Wertman took a copy of the receipt from the transaction in which the woman's credit card had been declined. (See id.) Wertman traced the receipt to a MasterCard belonging to one Nicole Stansbury. (See id.) After contacting other law enforcement authorities, Wertman identified an address in White Plains, New York and a telephone number for that address under the name of Nicole Stansbury. (See id.; Def.'s 56.1 Stat. ¶13.)
It appears undisputed that Wertman called the number sometime in the middle of April 2006 and that a woman named Ruth Reynolds answered who told Wertman that Nicole Stansbury was in Texas. (See Pl.'s 56.1 Stat. ¶ 12; Def.'s 56.1 Stat. ¶ 13.) It also appears from the record that Wertman was later able to connect with Nicole Stansbury by telephone, at which time she acknowledged being at the Old Navy store on April 4 but stated that she thereafter returned to her mother's home at 592 Panorama Drive in Mohegan Lake. (See Def.'s 56.1 Stat. ¶ 12.)
On May 22, 2006, after not hearing from Stansbury for some period of time, Wertman went to the 592 Panorama Drive address. (See id. ¶ 13; Pl.'s 56.1 Stat. ¶ 13.) When Wertman arrived, he observed the plaintiff, Linda Stansbury, walk down the stairs to the front door. (See Def.'s 56.1 Stat. ¶ 14.) Stansbury then introduced herself as Nicole Stansbury's mother. (See id. ¶ 15.) Wertman maintains that he recognized Stansbury as the perpetrator he had seen on the videotape. Wertman proceeded to question Stansbury regarding their whereabouts on April 4. (See id.; Pl.'s 56.1 Stat. ¶ 16.) Wertman's notes of the interview reflect that Stansbury was nervous, that she would not answer his questions directly, and that Nicole Stansbury answered many of the questions he asked of her mother. (See McLaughlin Dec. Ex. 8 at 4.)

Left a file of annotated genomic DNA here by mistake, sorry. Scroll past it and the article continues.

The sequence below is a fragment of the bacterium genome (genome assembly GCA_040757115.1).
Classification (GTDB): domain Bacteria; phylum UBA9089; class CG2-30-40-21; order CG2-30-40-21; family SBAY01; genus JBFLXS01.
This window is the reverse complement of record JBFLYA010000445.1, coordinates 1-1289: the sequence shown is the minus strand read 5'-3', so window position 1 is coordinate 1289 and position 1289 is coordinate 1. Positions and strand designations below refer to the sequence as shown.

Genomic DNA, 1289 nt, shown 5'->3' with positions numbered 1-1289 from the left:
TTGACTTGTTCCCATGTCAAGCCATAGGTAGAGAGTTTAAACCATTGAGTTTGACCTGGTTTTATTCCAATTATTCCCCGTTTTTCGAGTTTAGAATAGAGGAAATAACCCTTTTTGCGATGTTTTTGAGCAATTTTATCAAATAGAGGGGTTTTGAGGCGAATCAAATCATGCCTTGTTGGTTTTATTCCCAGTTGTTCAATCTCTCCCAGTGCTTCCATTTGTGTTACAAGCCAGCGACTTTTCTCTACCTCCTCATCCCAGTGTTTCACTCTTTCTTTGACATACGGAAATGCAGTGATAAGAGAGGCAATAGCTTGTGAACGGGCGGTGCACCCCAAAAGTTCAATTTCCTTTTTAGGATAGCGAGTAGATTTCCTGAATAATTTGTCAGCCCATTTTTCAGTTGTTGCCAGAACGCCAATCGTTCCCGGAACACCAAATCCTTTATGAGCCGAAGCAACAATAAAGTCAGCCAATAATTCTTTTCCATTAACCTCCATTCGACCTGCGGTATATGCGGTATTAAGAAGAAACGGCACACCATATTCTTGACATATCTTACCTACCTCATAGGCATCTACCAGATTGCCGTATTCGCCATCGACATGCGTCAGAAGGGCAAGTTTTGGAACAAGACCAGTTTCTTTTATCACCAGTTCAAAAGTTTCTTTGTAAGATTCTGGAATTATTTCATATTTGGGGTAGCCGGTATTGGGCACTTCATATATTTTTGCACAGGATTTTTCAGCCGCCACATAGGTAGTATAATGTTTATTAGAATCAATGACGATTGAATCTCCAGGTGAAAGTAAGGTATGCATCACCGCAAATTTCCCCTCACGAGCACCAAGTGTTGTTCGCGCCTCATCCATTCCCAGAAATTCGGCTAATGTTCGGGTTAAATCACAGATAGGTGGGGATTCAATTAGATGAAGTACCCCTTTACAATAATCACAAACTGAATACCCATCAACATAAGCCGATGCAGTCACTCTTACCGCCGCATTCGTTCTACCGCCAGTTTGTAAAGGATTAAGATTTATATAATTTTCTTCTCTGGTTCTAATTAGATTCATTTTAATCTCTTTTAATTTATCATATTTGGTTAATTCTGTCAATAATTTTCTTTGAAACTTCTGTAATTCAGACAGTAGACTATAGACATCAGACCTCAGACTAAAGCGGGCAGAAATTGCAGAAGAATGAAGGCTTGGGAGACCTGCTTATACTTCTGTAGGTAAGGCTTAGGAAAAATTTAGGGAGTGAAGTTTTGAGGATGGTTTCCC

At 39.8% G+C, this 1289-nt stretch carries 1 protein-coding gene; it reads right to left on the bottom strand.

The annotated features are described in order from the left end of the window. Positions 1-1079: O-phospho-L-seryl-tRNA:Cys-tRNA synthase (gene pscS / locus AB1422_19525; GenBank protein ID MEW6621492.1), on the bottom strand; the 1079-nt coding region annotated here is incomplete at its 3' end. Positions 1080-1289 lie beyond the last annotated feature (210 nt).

Following his visit to Stansbury home, Wertman obtained a DMV photograph of Linda Stansbury and asked another trooper to prepare a photo array. (See id. at 4-5; Pl.'s 56.1 Stat. ¶ 17; Def.'s 56.1 Stat. ¶ 16.) Wertman also scheduled an interview with Linda and Nicole Stansbury at the New York State Police Barracks in Somers on May 30, at which time Cirrincione and John would, if possible, identify the perpetrator. (See McLaughlin Dec. Ex. 8 at 5.) Prior to the scheduled interview, Wertman reviewed the videotape with his colleagues Jeremy Harrison and Steve Udice. (See id.; Def.'s 56.1 Stat. ¶ 16.) After comparing the videotape with the DMV photograph, both Harrison and Udice identified the perpetrator as Linda Stansbury. (See id.)
On May 30, Cirrincione and John arrived for the identification but the Stansburys did not. (See id. ¶ 17; McLaughlin Dec. Ex. 8 at 5.) In lieu of an in person identification, Wertman showed Cirrincione and John the DMV photograph. Though the New York State Police Field Manual instructed that witnesses should "NEVER" be shown a single photograph of a suspect, Wertman showed Cirrincione and John the DMV photograph and that photograph alone. (See Def.'s 56.1 Stat. ¶ 17; Pl.'s 56.1 Stat. ¶ 18; McLaughlin Dec. Ex. 13 at 2-3.) Both Cirrincione and John identified Stansbury as the perpetrator. (See Def.'s 56.1 Stat. ¶ 17.) Wertman then contacted Stansbury's lawyer who indicated that Stansbury would report the following day to be arrested. (See McLaughlin Dec. Ex. 8 at 5.)
On May 31, Stansbury reported as scheduled to the police barracks in Somers where she was arrested and charged with one count of misdemeanor petit larceny. (See Def.'s 56.1 Stat. ¶ 18; Pl.'s 56.1 Stat. ¶ 19.) The arrest information form listed Stansbury's height as 5'9". (McLaughlin Dec. Ex. 8 at 1.)
Stansbury was tried in a bench trial in Somers Town Court on March 26 and April 2, 2007. (See Def.'s 56.1 Stat. ¶ 20; Pl.'s 56.1 Stat. ¶ 21.) The court acquitted Stansbury of petit larceny on April 2, 2007. (See ...